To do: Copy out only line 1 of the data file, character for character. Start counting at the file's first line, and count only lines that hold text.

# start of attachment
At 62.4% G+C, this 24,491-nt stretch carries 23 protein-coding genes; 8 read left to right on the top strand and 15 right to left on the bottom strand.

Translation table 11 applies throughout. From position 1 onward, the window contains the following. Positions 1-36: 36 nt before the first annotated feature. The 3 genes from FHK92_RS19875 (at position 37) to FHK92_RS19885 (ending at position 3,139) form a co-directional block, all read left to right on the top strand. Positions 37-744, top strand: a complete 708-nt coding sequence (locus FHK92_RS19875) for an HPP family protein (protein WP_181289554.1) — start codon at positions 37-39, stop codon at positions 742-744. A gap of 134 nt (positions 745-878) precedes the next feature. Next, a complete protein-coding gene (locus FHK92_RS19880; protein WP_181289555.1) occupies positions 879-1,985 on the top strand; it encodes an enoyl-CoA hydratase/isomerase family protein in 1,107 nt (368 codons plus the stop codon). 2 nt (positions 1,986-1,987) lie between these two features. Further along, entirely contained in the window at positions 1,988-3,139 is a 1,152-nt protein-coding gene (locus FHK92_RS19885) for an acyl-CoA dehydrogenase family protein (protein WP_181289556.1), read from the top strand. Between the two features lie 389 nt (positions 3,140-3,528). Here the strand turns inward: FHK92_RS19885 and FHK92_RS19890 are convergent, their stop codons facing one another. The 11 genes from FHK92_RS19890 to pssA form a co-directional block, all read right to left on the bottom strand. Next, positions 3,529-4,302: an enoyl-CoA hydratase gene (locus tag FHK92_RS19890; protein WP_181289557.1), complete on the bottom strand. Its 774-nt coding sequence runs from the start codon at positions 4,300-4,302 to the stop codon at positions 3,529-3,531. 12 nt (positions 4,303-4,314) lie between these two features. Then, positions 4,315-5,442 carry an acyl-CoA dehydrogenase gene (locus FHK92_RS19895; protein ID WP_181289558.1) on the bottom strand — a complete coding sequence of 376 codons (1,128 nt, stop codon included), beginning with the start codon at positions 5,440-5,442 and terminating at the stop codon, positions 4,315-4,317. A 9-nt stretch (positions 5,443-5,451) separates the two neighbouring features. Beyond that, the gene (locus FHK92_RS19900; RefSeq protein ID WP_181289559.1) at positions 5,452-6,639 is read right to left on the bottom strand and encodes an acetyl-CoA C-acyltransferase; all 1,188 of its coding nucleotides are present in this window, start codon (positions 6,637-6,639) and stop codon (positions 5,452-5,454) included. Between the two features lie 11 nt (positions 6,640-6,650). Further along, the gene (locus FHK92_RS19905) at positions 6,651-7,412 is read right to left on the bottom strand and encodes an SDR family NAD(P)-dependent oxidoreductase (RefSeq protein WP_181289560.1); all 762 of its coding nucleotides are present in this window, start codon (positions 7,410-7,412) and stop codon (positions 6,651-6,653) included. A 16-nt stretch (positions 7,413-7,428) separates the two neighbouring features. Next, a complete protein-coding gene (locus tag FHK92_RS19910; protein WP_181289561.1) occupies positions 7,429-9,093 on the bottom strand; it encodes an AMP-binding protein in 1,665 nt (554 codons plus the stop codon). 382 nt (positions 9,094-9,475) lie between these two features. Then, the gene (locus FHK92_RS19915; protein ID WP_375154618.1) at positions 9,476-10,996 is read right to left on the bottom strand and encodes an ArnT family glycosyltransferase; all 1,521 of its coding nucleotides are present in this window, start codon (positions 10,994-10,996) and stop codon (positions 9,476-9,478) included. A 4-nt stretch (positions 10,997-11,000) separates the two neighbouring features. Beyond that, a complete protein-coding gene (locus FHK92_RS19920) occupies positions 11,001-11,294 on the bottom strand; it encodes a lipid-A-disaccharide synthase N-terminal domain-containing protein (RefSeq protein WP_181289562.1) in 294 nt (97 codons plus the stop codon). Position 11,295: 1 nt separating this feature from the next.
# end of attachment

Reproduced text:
At 62.4% G+C, this 24,491-nt stretch carries 23 protein-coding genes; 8 read left to right on the top strand and 15 right to left on the bottom strand.